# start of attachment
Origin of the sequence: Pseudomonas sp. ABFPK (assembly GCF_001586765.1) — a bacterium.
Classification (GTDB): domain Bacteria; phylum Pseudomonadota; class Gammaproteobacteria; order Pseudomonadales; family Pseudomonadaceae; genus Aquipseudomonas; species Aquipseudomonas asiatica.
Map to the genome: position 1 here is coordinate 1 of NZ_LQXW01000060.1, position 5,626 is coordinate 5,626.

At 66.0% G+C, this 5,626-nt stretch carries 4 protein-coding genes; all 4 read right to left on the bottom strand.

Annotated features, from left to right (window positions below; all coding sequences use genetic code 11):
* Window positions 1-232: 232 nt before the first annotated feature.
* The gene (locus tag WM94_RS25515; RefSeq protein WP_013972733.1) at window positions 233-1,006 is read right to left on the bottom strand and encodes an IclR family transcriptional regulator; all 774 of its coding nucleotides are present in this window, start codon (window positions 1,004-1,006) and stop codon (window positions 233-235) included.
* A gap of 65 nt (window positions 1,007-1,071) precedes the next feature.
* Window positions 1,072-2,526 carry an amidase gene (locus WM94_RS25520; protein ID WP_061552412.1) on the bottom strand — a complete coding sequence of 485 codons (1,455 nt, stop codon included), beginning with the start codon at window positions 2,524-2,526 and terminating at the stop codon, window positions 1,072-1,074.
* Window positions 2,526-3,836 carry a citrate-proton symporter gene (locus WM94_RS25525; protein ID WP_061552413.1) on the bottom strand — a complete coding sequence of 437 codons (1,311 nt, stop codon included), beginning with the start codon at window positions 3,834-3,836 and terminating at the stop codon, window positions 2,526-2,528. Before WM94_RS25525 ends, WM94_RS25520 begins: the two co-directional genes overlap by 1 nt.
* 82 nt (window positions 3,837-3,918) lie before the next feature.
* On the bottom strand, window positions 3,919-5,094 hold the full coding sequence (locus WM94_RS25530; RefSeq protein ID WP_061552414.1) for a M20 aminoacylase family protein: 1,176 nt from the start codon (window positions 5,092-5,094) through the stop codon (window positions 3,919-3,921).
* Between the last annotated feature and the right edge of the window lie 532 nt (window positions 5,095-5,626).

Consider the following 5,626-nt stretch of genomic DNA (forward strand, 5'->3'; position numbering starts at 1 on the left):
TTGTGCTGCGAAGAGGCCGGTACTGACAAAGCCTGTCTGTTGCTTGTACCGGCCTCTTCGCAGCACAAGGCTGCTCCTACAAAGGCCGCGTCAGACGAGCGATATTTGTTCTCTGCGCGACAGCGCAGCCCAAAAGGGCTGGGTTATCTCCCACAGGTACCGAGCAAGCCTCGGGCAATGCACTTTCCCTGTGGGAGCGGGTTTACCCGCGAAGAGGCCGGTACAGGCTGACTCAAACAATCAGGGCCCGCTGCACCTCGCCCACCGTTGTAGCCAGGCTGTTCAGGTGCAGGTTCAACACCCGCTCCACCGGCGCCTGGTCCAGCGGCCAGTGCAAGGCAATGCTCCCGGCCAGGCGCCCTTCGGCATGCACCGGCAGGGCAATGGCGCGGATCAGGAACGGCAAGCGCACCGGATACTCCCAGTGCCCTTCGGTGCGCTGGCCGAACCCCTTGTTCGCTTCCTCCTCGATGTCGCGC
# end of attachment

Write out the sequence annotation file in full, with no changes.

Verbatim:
Origin of the sequence: Pseudomonas sp. ABFPK (assembly GCF_001586765.1) — a bacterium.
Classification (GTDB): domain Bacteria; phylum Pseudomonadota; class Gammaproteobacteria; order Pseudomonadales; family Pseudomonadaceae; genus Aquipseudomonas; species Aquipseudomonas asiatica.
Map to the genome: position 1 here is coordinate 1 of NZ_LQXW01000060.1, position 5,626 is coordinate 5,626.

At 66.0% G+C, this 5,626-nt stretch carries 4 protein-coding genes; all 4 read right to left on the bottom strand.

Annotated features, from left to right (window positions below; all coding sequences use genetic code 11):
* Window positions 1-232: 232 nt before the first annotated feature.
* The gene (locus tag WM94_RS25515; RefSeq protein WP_013972733.1) at window positions 233-1,006 is read right to left on the bottom strand and encodes an IclR family transcriptional regulator; all 774 of its coding nucleotides are present in this window, start codon (window positions 1,004-1,006) and stop codon (window positions 233-235) included.
* A gap of 65 nt (window positions 1,007-1,071) precedes the next feature.
* Window positions 1,072-2,526 carry an amidase gene (locus WM94_RS25520; protein ID WP_061552412.1) on the bottom strand — a complete coding sequence of 485 codons (1,455 nt, stop codon included), beginning with the start codon at window positions 2,524-2,526 and terminating at the stop codon, window positions 1,072-1,074.
* Window positions 2,526-3,836 carry a citrate-proton symporter gene (locus WM94_RS25525; protein ID WP_061552413.1) on the bottom strand — a complete coding sequence of 437 codons (1,311 nt, stop codon included), beginning with the start codon at window positions 3,834-3,836 and terminating at the stop codon, window positions 2,526-2,528. Before WM94_RS25525 ends, WM94_RS25520 begins: the two co-directional genes overlap by 1 nt.
* 82 nt (window positions 3,837-3,918) lie before the next feature.
* On the bottom strand, window positions 3,919-5,094 hold the full coding sequence (locus WM94_RS25530; RefSeq protein ID WP_061552414.1) for a M20 aminoacylase family protein: 1,176 nt from the start codon (window positions 5,092-5,094) through the stop codon (window positions 3,919-3,921).
* Between the last annotated feature and the right edge of the window lie 532 nt (window positions 5,095-5,626).

Consider the following 5,626-nt stretch of genomic DNA (forward strand, 5'->3'; position numbering starts at 1 on the left):
TTGTGCTGCGAAGAGGCCGGTACTGACAAAGCCTGTCTGTTGCTTGTACCGGCCTCTTCGCAGCACAAGGCTGCTCCTACAAAGGCCGCGTCAGACGAGCGATATTTGTTCTCTGCGCGACAGCGCAGCCCAAAAGGGCTGGGTTATCTCCCACAGGTACCGAGCAAGCCTCGGGCAATGCACTTTCCCTGTGGGAGCGGGTTTACCCGCGAAGAGGCCGGTACAGGCTGACTCAAACAATCAGGGCCCGCTGCACCTCGCCCACCGTTGTAGCCAGGCTGTTCAGGTGCAGGTTCAACACCCGCTCCACCGGCGCCTGGTCCAGCGGCCAGTGCAAGGCAATGCTCCCGGCCAGGCGCCCTTCGGCATGCACCGGCAGGGCAATGGCGCGGATCAGGAACGGCAAGCGCACCGGATACTCCCAGTGCCCTTCGGTGCGCTGGCCGAACCCCTTGTTCGCTTCCTCCTCGATGTCGCGC